There are some definite pros and cons of paying your staff a salary vs hourly wages, and you’ll need to weigh all of them when you’re hiring new employees.
For example, a salaried employee will be paid the same wage no matter how much they work. There is no need to track the number of hours they work, which can make things easier when it comes to payroll. You can also offer a more flexible schedule to a salaried employee as an incentive for working for your company. These are all great reasons to pay a salary as opposed to an hourly rate, but it also doesn’t give employees much of an incentive to work longer hours when necessary. In fact, a salaried employee could conceivably show up late for work and leave early and not lose any of their income. This is why most salaried workers are high-ranking employees who understand what is expected of them. They usually need to show that they won’t abuse the flexibility that comes from being paid a salary.
Meanwhile, hourly employees are paid a certain rate for every hour that they work. Most states also require hourly employees to be paid time and a half when they work over 40 hours a week. In other words, the more an hourly employee works, the more they make. While it can be a hassle to keep track of the hours an employee works, there is more of an incentive for hourly employees to work longer hours than salaried employees. Hiring hourly employees can also be helpful if you don’t need a staff member to be present at all times. If there isn’t as much work available for your staff, you can simply schedule your employees for fewer hours. If you find that there is more work to be done, you can increase the number of hours your staff will work, and they will be paid accordingly. On the other hand, paying employees by the hour can get expensive if they need to work overtime.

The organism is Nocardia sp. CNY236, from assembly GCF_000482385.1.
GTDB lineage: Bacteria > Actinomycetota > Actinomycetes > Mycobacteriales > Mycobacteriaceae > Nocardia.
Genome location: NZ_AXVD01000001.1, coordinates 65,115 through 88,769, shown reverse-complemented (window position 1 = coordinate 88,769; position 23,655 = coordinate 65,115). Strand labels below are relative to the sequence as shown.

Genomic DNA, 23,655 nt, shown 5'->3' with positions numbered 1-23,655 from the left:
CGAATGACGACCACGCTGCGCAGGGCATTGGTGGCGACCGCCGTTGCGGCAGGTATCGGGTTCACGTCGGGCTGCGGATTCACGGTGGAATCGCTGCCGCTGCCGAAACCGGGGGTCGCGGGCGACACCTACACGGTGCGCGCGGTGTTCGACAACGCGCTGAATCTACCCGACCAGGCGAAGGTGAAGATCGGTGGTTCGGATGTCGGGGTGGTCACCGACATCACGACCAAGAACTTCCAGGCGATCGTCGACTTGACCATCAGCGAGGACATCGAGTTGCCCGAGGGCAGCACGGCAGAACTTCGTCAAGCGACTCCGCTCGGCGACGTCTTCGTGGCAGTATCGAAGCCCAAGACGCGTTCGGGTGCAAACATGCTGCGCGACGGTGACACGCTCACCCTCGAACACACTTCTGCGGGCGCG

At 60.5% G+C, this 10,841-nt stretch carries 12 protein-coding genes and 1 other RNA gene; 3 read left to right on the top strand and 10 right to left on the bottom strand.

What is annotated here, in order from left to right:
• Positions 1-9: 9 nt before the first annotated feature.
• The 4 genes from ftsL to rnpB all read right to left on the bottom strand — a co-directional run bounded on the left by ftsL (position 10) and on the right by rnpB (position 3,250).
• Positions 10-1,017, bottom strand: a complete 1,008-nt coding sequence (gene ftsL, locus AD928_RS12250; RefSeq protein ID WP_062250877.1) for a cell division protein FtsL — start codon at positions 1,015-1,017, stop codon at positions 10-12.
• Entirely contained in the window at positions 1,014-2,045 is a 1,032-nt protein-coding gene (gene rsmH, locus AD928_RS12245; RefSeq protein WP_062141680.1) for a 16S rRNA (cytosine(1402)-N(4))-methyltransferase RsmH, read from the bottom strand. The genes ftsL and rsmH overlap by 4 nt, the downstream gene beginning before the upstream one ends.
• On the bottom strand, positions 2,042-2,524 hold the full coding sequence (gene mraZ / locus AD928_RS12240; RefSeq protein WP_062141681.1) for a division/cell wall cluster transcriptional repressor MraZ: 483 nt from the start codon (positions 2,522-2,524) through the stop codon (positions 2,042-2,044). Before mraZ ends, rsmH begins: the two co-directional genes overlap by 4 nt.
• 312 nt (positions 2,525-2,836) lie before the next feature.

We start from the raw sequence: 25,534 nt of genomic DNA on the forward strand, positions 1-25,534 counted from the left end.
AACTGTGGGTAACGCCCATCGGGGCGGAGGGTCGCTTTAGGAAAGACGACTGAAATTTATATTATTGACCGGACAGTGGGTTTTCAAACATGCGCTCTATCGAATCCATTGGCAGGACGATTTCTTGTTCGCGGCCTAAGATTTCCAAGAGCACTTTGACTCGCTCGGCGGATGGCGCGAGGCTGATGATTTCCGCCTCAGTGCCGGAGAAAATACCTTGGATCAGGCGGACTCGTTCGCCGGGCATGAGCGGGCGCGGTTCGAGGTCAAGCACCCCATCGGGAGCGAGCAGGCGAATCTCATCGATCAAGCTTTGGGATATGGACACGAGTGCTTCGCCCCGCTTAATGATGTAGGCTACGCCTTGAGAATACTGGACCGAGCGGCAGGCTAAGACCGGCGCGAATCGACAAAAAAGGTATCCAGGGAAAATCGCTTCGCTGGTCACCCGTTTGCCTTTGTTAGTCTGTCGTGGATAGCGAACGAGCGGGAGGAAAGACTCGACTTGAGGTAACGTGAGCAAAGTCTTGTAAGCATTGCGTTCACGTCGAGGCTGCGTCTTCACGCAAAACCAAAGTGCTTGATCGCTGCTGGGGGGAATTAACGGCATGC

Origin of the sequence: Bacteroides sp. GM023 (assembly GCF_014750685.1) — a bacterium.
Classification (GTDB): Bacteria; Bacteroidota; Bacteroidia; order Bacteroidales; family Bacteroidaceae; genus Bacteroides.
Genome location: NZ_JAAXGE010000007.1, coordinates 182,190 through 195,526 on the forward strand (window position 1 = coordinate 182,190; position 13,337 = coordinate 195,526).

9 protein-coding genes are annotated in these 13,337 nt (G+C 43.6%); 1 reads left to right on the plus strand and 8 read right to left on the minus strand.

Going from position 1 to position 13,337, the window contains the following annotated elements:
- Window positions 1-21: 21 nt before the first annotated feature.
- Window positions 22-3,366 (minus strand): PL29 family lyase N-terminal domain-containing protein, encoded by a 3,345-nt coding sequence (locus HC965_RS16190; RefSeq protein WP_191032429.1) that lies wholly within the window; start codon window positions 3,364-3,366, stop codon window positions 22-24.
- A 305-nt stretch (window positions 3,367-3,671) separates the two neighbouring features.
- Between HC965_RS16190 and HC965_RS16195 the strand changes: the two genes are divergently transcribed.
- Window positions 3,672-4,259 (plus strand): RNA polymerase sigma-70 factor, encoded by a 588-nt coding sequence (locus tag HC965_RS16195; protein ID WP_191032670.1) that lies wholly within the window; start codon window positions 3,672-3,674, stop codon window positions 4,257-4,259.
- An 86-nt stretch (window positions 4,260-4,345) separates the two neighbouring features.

Exempt vs. Nonexempt
The biggest factor when determining whether your employees should be salaried or paid hourly is to determine whether or not they are exempt. An employee who is exempt isn’t required to be paid extra for working overtime, so it might make sense to pay them a salary instead. However, an exempt employee can still be paid hourly if there isn’t enough regular work for them. They are brought in when they are needed, and they are paid accordingly. Meanwhile, the law states that nonexempt employees are required to be paid time and a half when they work overtime. They are all but required to be hired at an hourly wage. Then again, the extra pay could be a good incentive for many employees to work longer hours, so it could result in a more productive staff.
In the end, there is no right or wrong answer when it comes to paying a salary vs hourly wages. There are pros and cons to each option, and it is up to you to look at your payroll and the work that needs to be done when deciding how your staff will be paid.